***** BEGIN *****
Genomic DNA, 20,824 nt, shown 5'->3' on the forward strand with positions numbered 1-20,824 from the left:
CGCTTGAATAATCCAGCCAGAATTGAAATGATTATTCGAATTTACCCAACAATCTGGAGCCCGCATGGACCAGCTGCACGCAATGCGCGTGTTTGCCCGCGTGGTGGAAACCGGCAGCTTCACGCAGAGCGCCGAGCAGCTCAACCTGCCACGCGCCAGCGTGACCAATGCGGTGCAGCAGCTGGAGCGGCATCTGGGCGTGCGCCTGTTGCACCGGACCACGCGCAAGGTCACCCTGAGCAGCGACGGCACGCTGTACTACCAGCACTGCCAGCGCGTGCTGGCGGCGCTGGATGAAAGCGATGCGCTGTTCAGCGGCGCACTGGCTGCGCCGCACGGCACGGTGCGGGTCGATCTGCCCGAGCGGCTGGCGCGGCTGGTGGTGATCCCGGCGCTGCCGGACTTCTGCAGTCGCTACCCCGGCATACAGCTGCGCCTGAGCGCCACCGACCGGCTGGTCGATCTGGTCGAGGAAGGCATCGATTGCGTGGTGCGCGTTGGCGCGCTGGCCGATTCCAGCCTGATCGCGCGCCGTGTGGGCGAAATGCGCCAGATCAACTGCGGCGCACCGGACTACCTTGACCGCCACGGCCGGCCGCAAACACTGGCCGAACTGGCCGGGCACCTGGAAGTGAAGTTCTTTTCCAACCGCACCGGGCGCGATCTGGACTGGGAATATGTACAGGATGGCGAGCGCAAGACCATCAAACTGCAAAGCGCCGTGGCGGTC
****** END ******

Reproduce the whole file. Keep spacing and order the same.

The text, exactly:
Genomic DNA, 20,824 nt, shown 5'->3' on the forward strand with positions numbered 1-20,824 from the left:
CGCTTGAATAATCCAGCCAGAATTGAAATGATTATTCGAATTTACCCAACAATCTGGAGCCCGCATGGACCAGCTGCACGCAATGCGCGTGTTTGCCCGCGTGGTGGAAACCGGCAGCTTCACGCAGAGCGCCGAGCAGCTCAACCTGCCACGCGCCAGCGTGACCAATGCGGTGCAGCAGCTGGAGCGGCATCTGGGCGTGCGCCTGTTGCACCGGACCACGCGCAAGGTCACCCTGAGCAGCGACGGCACGCTGTACTACCAGCACTGCCAGCGCGTGCTGGCGGCGCTGGATGAAAGCGATGCGCTGTTCAGCGGCGCACTGGCTGCGCCGCACGGCACGGTGCGGGTCGATCTGCCCGAGCGGCTGGCGCGGCTGGTGGTGATCCCGGCGCTGCCGGACTTCTGCAGTCGCTACCCCGGCATACAGCTGCGCCTGAGCGCCACCGACCGGCTGGTCGATCTGGTCGAGGAAGGCATCGATTGCGTGGTGCGCGTTGGCGCGCTGGCCGATTCCAGCCTGATCGCGCGCCGTGTGGGCGAAATGCGCCAGATCAACTGCGGCGCACCGGACTACCTTGACCGCCACGGCCGGCCGCAAACACTGGCCGAACTGGCCGGGCACCTGGAAGTGAAGTTCTTTTCCAACCGCACCGGGCGCGATCTGGACTGGGAATATGTACAGGATGGCGAGCGCAAGACCATCAAACTGCAAAGCGCCGTGGCGGTC